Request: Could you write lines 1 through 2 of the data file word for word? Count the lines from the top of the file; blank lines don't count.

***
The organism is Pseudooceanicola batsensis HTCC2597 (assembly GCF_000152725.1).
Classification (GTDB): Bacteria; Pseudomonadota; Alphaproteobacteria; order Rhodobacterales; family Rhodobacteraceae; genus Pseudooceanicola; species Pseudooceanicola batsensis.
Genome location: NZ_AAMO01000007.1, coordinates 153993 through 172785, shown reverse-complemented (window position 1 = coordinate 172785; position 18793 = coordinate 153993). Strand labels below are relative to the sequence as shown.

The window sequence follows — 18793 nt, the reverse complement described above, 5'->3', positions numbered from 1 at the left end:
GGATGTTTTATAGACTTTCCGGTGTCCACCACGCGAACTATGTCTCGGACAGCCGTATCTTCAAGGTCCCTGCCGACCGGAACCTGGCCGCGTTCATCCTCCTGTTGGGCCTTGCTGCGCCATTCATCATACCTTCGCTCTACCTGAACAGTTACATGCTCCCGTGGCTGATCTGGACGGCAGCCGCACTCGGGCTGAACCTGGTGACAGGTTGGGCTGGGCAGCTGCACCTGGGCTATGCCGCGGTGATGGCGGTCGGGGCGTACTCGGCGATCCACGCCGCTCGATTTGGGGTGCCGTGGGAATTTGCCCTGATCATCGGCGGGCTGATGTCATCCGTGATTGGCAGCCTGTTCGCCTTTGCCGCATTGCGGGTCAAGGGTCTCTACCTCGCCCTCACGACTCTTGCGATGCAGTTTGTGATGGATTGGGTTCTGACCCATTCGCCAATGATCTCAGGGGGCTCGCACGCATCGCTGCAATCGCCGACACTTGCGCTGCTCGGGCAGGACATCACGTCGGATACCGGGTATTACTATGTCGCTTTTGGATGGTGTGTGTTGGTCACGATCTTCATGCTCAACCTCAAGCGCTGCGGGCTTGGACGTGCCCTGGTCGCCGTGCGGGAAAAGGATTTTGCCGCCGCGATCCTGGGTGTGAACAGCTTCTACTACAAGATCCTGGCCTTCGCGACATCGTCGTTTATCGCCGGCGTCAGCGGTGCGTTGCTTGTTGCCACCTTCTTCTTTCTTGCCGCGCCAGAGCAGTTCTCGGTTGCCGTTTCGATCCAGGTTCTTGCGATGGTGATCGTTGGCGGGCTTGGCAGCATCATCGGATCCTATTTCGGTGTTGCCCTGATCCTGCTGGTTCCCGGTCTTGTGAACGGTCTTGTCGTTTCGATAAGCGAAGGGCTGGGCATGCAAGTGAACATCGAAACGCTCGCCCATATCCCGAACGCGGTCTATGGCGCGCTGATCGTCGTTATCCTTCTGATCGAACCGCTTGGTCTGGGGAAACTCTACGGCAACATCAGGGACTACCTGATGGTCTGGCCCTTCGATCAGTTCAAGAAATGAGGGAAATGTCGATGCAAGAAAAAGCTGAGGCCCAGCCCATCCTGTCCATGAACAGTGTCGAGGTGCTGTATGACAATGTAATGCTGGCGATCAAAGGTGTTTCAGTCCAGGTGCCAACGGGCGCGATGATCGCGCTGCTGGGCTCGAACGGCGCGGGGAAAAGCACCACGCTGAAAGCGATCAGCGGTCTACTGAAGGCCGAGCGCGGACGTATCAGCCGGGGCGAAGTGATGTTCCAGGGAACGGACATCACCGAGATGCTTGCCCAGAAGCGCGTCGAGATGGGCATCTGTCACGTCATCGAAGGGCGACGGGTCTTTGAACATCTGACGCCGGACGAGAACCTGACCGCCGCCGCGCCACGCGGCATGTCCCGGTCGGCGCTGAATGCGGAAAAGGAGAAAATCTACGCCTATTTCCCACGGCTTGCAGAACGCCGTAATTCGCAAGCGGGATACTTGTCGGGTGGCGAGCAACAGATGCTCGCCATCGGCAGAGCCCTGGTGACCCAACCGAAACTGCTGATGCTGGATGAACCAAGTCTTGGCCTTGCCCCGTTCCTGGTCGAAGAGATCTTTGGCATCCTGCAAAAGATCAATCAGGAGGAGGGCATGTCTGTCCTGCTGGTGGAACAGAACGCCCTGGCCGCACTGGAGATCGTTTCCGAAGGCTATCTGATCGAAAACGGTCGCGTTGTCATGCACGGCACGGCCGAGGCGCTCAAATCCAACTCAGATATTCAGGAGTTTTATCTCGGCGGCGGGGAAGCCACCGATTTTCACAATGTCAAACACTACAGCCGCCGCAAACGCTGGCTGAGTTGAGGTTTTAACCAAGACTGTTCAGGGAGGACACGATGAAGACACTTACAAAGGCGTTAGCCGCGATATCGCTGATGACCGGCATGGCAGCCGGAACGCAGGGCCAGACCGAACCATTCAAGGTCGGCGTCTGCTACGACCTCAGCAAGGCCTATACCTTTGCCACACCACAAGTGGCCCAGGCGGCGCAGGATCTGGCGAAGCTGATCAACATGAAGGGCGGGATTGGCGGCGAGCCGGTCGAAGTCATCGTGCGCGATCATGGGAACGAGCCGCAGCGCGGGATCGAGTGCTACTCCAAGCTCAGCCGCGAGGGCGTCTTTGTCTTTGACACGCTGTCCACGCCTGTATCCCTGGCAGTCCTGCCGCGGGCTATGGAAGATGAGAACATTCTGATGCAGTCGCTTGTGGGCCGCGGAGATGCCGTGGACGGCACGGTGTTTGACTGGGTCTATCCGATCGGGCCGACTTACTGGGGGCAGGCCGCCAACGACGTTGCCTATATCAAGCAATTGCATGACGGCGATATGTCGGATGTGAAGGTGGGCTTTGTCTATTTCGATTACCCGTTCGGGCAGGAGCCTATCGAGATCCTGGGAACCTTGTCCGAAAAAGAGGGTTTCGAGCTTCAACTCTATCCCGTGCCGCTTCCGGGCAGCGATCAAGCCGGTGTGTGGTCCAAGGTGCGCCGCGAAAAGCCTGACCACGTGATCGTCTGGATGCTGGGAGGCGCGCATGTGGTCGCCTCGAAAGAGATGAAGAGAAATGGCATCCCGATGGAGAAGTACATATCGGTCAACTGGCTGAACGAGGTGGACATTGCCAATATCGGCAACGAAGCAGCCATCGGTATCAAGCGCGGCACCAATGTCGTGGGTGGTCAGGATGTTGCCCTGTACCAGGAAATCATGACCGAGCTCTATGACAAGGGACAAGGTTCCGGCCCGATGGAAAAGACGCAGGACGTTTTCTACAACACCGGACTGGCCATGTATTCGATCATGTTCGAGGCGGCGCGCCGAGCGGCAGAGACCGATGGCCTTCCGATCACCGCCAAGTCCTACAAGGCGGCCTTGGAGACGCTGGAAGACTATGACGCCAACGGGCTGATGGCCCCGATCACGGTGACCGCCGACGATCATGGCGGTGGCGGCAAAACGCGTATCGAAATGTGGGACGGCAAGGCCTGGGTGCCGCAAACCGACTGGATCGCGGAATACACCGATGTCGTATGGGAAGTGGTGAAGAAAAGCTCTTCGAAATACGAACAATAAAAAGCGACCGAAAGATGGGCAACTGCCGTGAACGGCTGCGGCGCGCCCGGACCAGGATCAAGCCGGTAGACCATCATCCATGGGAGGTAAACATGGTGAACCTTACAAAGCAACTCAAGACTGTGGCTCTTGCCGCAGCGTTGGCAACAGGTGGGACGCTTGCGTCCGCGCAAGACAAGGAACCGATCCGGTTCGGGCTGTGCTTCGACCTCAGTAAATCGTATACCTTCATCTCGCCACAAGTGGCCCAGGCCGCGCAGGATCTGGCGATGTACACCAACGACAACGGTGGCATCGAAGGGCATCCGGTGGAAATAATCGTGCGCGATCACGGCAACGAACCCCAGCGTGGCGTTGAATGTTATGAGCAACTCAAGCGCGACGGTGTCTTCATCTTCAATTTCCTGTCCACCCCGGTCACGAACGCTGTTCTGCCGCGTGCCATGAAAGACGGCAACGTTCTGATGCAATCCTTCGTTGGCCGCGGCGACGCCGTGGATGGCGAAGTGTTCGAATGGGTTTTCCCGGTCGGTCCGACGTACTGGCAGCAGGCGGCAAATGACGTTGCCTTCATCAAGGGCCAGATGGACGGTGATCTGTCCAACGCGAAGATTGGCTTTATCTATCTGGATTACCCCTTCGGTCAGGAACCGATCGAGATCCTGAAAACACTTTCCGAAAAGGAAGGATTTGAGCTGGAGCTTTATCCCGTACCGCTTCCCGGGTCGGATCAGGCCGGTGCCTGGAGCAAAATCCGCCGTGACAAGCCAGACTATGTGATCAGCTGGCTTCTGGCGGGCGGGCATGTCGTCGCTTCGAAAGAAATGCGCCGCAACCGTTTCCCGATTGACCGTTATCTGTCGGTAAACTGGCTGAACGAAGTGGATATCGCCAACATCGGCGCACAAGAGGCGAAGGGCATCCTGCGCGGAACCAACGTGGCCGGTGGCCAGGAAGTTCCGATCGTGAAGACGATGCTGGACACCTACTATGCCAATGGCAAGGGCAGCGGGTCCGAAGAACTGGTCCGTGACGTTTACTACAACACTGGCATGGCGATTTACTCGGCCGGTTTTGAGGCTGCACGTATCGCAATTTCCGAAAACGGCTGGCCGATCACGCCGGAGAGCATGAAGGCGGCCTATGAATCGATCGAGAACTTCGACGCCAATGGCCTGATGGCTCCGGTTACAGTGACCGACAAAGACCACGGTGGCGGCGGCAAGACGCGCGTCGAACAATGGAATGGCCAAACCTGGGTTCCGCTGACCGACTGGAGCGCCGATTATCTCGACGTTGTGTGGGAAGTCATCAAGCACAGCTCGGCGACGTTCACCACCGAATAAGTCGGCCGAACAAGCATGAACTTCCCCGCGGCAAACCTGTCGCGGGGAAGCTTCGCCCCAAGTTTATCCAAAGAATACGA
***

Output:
The organism is Pseudooceanicola batsensis HTCC2597 (assembly GCF_000152725.1).
Classification (GTDB): Bacteria; Pseudomonadota; Alphaproteobacteria; order Rhodobacterales; family Rhodobacteraceae; genus Pseudooceanicola; species Pseudooceanicola batsensis.